Unions Should Struggle for Peace

The Australian labour movement has a proud history of fighting against war and oppression and standing in solidarity with other workers worldwide. The Amalgamated Engineering Union (AEU) – the forerunner of the AMWU – was instrumental in fighting against conscription during WW1, preventing tens of thousands more lives being lost on the battlefields of Europe. Prior to the Second World War, Dockworkers imposed a black ban on pig iron being sent to Japan in 1938, knowing that the exports would be made into weaponry directed at China, which Japan partly occupied at the time.

Unions went on the oppose Apartheid in South Africa and the war against Vietnam. They were able to do this because they were guided by basic socialist principles and international solidarity – and they made worker education a priority.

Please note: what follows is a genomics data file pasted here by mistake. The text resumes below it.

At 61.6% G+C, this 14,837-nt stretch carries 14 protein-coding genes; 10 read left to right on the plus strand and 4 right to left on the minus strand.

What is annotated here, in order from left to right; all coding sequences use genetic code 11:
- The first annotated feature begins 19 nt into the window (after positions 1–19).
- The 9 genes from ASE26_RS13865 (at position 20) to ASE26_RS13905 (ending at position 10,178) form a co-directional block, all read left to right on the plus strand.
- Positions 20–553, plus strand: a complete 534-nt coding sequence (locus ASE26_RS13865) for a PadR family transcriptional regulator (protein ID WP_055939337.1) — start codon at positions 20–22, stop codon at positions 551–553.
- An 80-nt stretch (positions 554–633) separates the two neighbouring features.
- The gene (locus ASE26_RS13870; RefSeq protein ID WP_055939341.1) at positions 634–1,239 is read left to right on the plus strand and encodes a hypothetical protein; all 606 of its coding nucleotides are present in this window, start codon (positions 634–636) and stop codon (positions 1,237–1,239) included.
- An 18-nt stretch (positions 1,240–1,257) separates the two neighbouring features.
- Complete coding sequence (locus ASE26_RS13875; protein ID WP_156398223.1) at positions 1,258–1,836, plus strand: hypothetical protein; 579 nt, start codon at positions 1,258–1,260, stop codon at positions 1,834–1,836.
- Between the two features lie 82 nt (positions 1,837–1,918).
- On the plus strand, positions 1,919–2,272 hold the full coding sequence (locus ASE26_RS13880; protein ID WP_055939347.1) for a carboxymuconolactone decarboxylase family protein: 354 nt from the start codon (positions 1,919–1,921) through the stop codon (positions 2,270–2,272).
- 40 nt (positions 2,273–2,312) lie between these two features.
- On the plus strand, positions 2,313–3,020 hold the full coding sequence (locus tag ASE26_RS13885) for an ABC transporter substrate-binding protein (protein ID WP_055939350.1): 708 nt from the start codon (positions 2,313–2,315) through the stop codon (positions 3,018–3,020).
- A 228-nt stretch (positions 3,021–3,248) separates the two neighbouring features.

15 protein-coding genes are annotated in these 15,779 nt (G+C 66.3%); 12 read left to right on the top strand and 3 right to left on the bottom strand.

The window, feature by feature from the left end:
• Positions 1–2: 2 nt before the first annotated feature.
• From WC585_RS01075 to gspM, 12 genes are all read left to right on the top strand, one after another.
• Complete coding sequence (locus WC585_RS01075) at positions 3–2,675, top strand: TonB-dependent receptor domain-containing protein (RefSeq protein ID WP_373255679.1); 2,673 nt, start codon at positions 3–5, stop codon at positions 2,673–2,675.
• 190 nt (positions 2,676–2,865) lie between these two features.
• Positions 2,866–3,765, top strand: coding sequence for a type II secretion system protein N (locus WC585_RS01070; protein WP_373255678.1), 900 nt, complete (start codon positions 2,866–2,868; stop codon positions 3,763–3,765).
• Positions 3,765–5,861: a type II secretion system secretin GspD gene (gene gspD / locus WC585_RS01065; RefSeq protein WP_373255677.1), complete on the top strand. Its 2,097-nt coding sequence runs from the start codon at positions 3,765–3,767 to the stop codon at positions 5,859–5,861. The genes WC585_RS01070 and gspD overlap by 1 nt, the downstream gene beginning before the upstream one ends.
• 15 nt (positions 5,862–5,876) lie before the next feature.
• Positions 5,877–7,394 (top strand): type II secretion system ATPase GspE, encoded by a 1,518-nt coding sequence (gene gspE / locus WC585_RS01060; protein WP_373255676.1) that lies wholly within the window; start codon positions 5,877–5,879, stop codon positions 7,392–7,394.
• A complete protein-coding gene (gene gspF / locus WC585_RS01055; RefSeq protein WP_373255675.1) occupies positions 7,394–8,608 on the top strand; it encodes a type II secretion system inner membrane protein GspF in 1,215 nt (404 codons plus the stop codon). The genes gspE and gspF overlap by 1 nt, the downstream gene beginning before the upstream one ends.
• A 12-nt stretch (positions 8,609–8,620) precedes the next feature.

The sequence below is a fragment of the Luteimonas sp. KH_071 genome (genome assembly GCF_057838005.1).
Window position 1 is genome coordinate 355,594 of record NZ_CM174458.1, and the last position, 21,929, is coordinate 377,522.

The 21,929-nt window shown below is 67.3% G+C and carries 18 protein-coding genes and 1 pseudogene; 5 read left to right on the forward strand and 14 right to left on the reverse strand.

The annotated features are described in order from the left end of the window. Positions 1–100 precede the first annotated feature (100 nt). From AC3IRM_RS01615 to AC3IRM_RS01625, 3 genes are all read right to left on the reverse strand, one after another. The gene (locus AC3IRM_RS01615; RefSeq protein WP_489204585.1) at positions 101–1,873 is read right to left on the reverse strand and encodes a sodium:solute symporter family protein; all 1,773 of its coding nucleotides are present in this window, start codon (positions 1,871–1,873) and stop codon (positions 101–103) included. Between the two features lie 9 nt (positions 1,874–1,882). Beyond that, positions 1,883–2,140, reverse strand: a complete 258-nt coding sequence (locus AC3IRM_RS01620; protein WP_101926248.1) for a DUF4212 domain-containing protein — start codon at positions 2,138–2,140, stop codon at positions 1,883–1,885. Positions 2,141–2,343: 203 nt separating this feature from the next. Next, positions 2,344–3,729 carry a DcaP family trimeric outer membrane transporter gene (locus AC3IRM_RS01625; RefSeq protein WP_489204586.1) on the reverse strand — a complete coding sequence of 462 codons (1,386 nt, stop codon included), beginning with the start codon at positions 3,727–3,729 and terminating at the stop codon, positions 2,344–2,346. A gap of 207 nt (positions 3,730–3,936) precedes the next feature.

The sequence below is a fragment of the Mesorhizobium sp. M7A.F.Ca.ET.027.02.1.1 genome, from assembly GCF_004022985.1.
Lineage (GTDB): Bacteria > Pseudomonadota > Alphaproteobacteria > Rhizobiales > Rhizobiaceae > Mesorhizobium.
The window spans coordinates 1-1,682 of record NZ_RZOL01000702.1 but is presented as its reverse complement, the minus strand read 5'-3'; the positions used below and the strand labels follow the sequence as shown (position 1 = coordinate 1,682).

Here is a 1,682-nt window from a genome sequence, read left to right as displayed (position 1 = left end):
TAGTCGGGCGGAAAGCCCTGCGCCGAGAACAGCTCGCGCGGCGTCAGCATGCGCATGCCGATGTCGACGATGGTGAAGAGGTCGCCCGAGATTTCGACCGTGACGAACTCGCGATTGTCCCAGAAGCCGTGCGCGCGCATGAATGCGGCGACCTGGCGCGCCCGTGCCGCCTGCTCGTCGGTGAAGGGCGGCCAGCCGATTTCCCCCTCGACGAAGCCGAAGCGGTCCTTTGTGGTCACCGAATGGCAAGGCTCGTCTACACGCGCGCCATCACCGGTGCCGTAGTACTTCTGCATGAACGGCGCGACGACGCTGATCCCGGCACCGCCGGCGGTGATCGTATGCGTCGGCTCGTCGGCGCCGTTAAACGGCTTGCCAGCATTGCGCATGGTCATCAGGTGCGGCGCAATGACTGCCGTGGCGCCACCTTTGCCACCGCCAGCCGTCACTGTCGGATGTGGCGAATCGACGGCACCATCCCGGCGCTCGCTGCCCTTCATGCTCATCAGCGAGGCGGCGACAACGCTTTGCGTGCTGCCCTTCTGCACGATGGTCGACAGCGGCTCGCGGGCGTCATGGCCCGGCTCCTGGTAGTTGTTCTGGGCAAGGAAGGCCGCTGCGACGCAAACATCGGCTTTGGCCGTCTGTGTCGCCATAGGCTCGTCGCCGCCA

Today, in times of renewed global conflict, workplace organising must have a clear anti-war message.

Like the Builders Labourers Federation achieved in the 1970s, unions today must also build a movement that is concerned with how the products of its labour are used – to make the world better or make it worse, or to destroy it completely in nuclear war. The only way towards peace is to give workers a say in what gets produced and how. They must, of course, be empowered to do so.

The union movement must not simply adapt itself to the existing level of political consciousness and social outlook of the working class, we must work hard to raise worker’s understanding and outlook. The small target, lobbying and focus group approach has led to the union movement’s decline. Trade unions must champion the interests of all workers globally and not singly focus on narrow sectoral interests.

The Absurdity of the Nuclear Industry

Today we must contemplate problems that could make our planet uninhabitable. I hope future generations consider the Australian government’s idea of obtaining nuclear-powered submarines to be completely absurd. I hope they get that chance.